But inside, oh, my! Let’s continue out of the usual order by descending to the lower deck, where four staterooms offer lordly accommodations. The stairs both down to the cabins and up to the skylounge could be a welded steel sculpture on display at the Met: simply beautiful! The owner’s suite is slightly forward of amidships, with everything needed for a pied a terre away from your guests: king berth, curved settee on one side, built-in table and two seats on the other (morning coffee and croissants? Backgammon and port after noon?), plus a pair of capacious hanging lockers (full length, silly!) set into a mirrored dressing area. The ensuite has twin vanities and a stall shower measuring 40 inches by 46 inches with a rain jet overhead.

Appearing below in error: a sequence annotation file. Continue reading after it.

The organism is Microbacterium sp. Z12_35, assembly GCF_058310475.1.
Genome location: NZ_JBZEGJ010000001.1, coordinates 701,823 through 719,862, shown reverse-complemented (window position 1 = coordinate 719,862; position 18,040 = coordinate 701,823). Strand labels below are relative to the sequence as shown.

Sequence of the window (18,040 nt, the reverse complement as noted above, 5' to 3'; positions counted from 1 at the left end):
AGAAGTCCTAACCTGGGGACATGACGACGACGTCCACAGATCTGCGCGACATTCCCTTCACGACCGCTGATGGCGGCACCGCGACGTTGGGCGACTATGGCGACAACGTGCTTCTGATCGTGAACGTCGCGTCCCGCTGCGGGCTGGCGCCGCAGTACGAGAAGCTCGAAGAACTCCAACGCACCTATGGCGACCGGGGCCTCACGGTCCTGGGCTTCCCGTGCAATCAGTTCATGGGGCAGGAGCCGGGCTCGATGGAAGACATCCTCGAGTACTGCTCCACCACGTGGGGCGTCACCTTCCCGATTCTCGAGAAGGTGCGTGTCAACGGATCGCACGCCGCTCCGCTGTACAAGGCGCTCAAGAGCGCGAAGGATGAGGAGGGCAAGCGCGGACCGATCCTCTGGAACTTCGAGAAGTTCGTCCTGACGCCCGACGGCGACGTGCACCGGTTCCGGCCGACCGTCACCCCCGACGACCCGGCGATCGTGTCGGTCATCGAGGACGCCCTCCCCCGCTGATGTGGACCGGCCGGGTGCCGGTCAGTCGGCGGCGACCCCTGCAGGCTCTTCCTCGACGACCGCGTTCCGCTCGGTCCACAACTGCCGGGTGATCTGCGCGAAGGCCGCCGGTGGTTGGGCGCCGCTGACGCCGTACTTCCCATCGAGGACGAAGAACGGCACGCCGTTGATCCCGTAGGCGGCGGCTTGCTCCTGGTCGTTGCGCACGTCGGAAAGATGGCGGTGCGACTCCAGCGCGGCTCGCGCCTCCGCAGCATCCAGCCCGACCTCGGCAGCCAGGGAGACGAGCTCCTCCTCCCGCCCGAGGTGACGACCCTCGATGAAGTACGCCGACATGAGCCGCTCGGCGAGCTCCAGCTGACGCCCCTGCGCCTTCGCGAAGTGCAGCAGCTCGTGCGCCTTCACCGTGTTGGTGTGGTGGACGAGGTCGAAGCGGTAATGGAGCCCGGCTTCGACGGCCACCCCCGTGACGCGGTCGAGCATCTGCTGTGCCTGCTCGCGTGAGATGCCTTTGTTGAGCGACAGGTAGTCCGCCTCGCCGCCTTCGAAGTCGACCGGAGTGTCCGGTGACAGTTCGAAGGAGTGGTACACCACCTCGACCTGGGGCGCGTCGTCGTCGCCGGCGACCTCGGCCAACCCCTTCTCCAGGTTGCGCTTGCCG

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Forward, the VIP is very civilized with private stairs from the salon, a queen berth and ensuite head with (sorry) only a single vanity. Aft of the master are two more pleasant guest cabins with single berths that slide together on tracks to become doubles, each ensuite. This is a big boat, so the crew is treated well with their own cabin further aft, consisting of a mess area with dinette, mini-galley, and two private single cabins sharing the head with shower.